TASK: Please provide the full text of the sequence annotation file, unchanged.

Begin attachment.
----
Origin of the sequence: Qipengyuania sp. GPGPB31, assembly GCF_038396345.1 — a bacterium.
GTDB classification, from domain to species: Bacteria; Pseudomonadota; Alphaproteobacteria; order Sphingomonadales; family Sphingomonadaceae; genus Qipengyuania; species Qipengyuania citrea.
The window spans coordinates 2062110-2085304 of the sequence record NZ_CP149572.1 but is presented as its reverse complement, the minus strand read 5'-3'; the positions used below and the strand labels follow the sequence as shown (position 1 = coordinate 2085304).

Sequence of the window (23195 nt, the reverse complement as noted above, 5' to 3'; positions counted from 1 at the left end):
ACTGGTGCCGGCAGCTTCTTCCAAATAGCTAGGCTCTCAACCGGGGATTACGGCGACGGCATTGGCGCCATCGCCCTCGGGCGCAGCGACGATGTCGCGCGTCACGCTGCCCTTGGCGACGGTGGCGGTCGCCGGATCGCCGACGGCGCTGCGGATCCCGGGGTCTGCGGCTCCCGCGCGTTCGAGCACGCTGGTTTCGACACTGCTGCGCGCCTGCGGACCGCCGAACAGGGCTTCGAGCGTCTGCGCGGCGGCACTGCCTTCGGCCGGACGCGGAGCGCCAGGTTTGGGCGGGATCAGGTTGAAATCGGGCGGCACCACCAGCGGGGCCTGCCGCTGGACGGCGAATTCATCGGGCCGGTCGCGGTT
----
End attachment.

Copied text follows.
Origin of the sequence: Qipengyuania sp. GPGPB31, assembly GCF_038396345.1 — a bacterium.
GTDB classification, from domain to species: Bacteria; Pseudomonadota; Alphaproteobacteria; order Sphingomonadales; family Sphingomonadaceae; genus Qipengyuania; species Qipengyuania citrea.
The window spans coordinates 2062110-2085304 of the sequence record NZ_CP149572.1 but is presented as its reverse complement, the minus strand read 5'-3'; the positions used below and the strand labels follow the sequence as shown (position 1 = coordinate 2085304).

Sequence of the window (23195 nt, the reverse complement as noted above, 5' to 3'; positions counted from 1 at the left end):
ACTGGTGCCGGCAGCTTCTTCCAAATAGCTAGGCTCTCAACCGGGGATTACGGCGACGGCATTGGCGCCATCGCCCTCGGGCGCAGCGACGATGTCGCGCGTCACGCTGCCCTTGGCGACGGTGGCGGTCGCCGGATCGCCGACGGCGCTGCGGATCCCGGGGTCTGCGGCTCCCGCGCGTTCGAGCACGCTGGTTTCGACACTGCTGCGCGCCTGCGGACCGCCGAACAGGGCTTCGAGCGTCTGCGCGGCGGCACTGCCTTCGGCCGGACGCGGAGCGCCAGGTTTGGGCGGGATCAGGTTGAAATCGGGCGGCACCACCAGCGGGGCCTGCCGCTGGACGGCGAATTCATCGGGCCGGTCGCGGTT